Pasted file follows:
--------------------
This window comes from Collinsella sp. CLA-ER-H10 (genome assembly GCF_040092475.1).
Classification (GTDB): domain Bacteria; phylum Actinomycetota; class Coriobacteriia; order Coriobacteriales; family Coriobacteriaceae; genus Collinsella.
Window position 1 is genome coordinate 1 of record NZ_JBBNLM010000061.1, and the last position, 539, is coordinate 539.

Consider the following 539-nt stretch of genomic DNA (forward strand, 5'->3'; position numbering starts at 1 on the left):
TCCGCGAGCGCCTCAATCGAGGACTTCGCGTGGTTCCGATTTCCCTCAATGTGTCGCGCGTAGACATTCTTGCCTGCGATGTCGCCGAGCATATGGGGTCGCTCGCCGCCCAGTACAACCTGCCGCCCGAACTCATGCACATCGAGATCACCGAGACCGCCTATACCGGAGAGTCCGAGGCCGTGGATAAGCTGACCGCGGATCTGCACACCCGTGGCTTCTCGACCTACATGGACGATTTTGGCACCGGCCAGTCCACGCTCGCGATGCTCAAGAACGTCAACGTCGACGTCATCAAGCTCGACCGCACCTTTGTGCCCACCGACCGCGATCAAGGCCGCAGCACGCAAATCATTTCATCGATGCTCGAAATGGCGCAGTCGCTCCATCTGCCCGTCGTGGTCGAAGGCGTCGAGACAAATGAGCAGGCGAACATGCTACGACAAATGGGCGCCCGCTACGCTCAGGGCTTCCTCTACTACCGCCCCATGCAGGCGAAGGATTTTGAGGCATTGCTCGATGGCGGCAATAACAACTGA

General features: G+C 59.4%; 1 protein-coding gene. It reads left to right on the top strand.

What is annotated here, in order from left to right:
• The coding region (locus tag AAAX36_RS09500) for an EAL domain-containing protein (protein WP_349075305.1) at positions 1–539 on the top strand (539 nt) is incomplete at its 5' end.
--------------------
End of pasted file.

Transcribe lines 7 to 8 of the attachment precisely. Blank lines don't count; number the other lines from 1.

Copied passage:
What is annotated here, in order from left to right:
• The coding region (locus tag AAAX36_RS09500) for an EAL domain-containing protein (protein WP_349075305.1) at positions 1–539 on the top strand (539 nt) is incomplete at its 5' end.